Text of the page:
background: #FF0 url(.css.png) no-repeat center;
}
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If you want to keep your CSS short, think of one of the most important principles of clean code: Don't Repeat Yourself. Consider this:

/* Example */

.problem {
    width: 60%;
    height: 60px;
    background: #FF0;
    border-radius: 3px;
}

.problem--big {
    width: 60%;
    height: 60px;
    font-size: 1.5em;
    background: #FF0;
    border-radius: 3px;
    box-shadow: 1px 2px 5px #CCC;
}

/* The same example, but DRY */

.problemo {
    width: 60%;
    height: 60px;
    background: #FF0;
    border-radius: 3px;
}

.problemo--big {
    font-size: 1.5em;
    box-shadow: 1px 2px 5px #CCC;
}
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The CSS in the latter part of the above stylesheet is cleaner and shorter. In your HTML, you'd just need to add an extra class, so class="problemo problemo--big" instead of class="problem--big".

Use a Reset Stylesheet

Much to the frustration of many web developers, different browsers have slightly different ways of displaying things. Your website that looks one way in Chrome might look another way in Internet Explorer. Fonts might not display, some functionality might not work, line height might be different, etc.

That's why you need to use a reset stylesheet. It reduces the inconsistencies between browsers by overriding the default browser styles. A good stylesheet will explicitly set styles for most HTML elements.

There is a wide variety of CSS reset stylesheets to choose. Two popular resets are Eric Meyer's CSS reset and the Yahoo! Reset. Alternatively, you can create your own stylesheet with something as simple as this:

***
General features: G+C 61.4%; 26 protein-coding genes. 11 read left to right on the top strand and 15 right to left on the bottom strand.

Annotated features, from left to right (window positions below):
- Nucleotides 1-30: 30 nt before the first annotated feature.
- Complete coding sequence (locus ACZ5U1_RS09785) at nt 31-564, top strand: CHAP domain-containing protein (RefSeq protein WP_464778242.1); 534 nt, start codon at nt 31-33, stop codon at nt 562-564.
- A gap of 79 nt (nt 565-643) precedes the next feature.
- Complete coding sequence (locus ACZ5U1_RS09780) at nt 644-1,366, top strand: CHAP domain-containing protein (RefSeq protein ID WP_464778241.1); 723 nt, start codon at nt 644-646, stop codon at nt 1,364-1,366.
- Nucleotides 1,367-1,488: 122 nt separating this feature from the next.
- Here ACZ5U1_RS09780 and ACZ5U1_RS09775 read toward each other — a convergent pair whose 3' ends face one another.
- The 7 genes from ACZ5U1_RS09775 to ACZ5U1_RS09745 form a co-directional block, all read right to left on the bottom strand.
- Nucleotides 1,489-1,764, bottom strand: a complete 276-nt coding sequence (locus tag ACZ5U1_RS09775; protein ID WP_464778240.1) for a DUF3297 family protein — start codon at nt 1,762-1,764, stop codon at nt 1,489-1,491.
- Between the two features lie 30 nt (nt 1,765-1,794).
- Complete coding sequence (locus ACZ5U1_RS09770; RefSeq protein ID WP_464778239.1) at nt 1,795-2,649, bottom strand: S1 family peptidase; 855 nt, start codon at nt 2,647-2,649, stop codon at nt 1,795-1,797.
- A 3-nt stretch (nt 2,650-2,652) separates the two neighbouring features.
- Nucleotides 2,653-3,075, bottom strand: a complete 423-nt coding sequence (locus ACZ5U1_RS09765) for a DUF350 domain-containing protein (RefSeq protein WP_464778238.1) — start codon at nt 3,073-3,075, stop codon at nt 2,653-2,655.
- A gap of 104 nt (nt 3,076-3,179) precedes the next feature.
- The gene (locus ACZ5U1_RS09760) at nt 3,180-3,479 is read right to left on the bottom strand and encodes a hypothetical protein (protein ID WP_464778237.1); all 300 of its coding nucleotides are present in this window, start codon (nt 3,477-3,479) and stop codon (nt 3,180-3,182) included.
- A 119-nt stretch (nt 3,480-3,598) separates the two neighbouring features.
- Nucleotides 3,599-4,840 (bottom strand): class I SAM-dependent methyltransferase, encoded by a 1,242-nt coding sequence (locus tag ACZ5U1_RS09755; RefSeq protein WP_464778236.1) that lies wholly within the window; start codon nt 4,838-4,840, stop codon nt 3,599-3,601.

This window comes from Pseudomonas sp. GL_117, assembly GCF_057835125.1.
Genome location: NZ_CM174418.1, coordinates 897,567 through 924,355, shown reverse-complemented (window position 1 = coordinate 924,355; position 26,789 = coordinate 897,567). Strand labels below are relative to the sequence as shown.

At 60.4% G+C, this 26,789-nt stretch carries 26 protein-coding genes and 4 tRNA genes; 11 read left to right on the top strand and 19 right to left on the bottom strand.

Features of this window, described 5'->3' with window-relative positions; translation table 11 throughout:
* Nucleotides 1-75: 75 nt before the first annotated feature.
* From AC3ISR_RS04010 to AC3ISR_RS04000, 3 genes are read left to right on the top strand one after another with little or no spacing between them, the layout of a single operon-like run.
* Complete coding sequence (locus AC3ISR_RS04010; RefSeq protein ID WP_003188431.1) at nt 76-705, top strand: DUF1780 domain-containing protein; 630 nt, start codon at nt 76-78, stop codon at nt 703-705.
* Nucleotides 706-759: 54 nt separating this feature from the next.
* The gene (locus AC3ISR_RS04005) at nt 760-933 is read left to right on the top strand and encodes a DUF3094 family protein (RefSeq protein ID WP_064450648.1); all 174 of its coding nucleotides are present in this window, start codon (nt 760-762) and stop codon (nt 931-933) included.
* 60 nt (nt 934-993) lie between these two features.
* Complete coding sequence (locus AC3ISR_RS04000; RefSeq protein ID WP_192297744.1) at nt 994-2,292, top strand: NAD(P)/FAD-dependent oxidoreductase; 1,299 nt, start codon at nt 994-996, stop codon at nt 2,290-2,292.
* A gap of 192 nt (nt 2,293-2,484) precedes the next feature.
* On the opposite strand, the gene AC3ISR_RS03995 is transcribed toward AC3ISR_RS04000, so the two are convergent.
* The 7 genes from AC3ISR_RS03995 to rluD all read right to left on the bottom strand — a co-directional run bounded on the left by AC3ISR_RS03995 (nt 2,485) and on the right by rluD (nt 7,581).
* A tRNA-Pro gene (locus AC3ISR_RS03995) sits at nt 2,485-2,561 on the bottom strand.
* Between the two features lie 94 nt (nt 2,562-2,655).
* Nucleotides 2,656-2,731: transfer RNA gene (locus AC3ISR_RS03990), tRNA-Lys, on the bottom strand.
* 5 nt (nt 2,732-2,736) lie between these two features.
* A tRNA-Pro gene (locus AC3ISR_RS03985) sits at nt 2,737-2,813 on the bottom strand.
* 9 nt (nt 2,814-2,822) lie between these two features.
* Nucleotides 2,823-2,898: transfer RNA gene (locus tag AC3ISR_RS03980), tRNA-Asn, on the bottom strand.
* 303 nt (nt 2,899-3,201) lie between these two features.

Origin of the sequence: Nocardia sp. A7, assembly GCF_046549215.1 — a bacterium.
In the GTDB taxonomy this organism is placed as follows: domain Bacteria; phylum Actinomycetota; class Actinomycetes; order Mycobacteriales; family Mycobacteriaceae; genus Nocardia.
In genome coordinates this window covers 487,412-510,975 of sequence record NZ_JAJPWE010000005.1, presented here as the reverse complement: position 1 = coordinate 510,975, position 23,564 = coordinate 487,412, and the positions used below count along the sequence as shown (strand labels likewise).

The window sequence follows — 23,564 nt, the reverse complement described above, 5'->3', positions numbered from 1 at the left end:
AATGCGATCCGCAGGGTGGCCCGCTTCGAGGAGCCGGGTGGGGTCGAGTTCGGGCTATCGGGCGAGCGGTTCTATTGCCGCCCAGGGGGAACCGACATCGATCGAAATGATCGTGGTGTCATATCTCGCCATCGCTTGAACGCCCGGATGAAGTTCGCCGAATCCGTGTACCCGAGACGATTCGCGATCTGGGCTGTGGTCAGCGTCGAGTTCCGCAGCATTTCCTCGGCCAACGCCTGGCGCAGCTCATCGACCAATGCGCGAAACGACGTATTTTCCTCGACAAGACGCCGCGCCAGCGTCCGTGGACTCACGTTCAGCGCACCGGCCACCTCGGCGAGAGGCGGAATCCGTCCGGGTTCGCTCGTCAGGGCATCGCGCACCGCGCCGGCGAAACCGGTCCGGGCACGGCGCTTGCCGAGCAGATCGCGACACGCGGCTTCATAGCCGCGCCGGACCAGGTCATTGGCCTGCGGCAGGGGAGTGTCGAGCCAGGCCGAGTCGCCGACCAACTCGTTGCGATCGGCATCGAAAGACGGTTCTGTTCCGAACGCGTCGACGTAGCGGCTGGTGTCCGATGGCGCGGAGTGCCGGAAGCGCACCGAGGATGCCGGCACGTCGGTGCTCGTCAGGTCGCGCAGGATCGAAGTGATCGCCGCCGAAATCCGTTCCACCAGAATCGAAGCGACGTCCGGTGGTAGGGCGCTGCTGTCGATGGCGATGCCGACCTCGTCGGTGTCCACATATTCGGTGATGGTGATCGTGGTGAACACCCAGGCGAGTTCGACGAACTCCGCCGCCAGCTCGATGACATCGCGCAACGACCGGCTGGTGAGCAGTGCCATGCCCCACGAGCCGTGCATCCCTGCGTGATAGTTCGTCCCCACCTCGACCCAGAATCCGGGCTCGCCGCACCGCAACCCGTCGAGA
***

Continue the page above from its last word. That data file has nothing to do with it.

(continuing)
* {
    padding: 0;
    margin: 0;
    border: 0;
}
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Go Easy on the Colors

Make sure you are consistent with your colors. Choose your brand colors and don't deviate from them. You don't need thirteen shades of red. This means you need to be careful declaring colors with rgba() or hsla() because those colors will change depending on the background. Use a hex code instead.

Although IDE plugins help visualize which hex code is which color, it's also a good idea to add a color reference so the people reading your code know which colors you'll use throughout the stylesheet.

Do Not Be Too Specific

If you're too specific with your selectors, you'll end up repeating yourself. Consider the following:

/* Too specific */

article.main p.box {
    border: 1px solid #fff;
}

/* Better */

.box {
    border: 1px solid #fff;
}
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The former only works for a paragraph with the class box inside an article with the class main. This is far too specific. A .box selector works equally well.

The same goes for any ID selector. Because ID selectors are already the most specific selectors, there's no need to write ul#nav when #nav will do the trick just the same. A good rule of thumb is to write your CSS selectors with the minimum amount of specificity they need.


Enjoyed reading this? You might also enjoy this blog post on great CSS frameworks.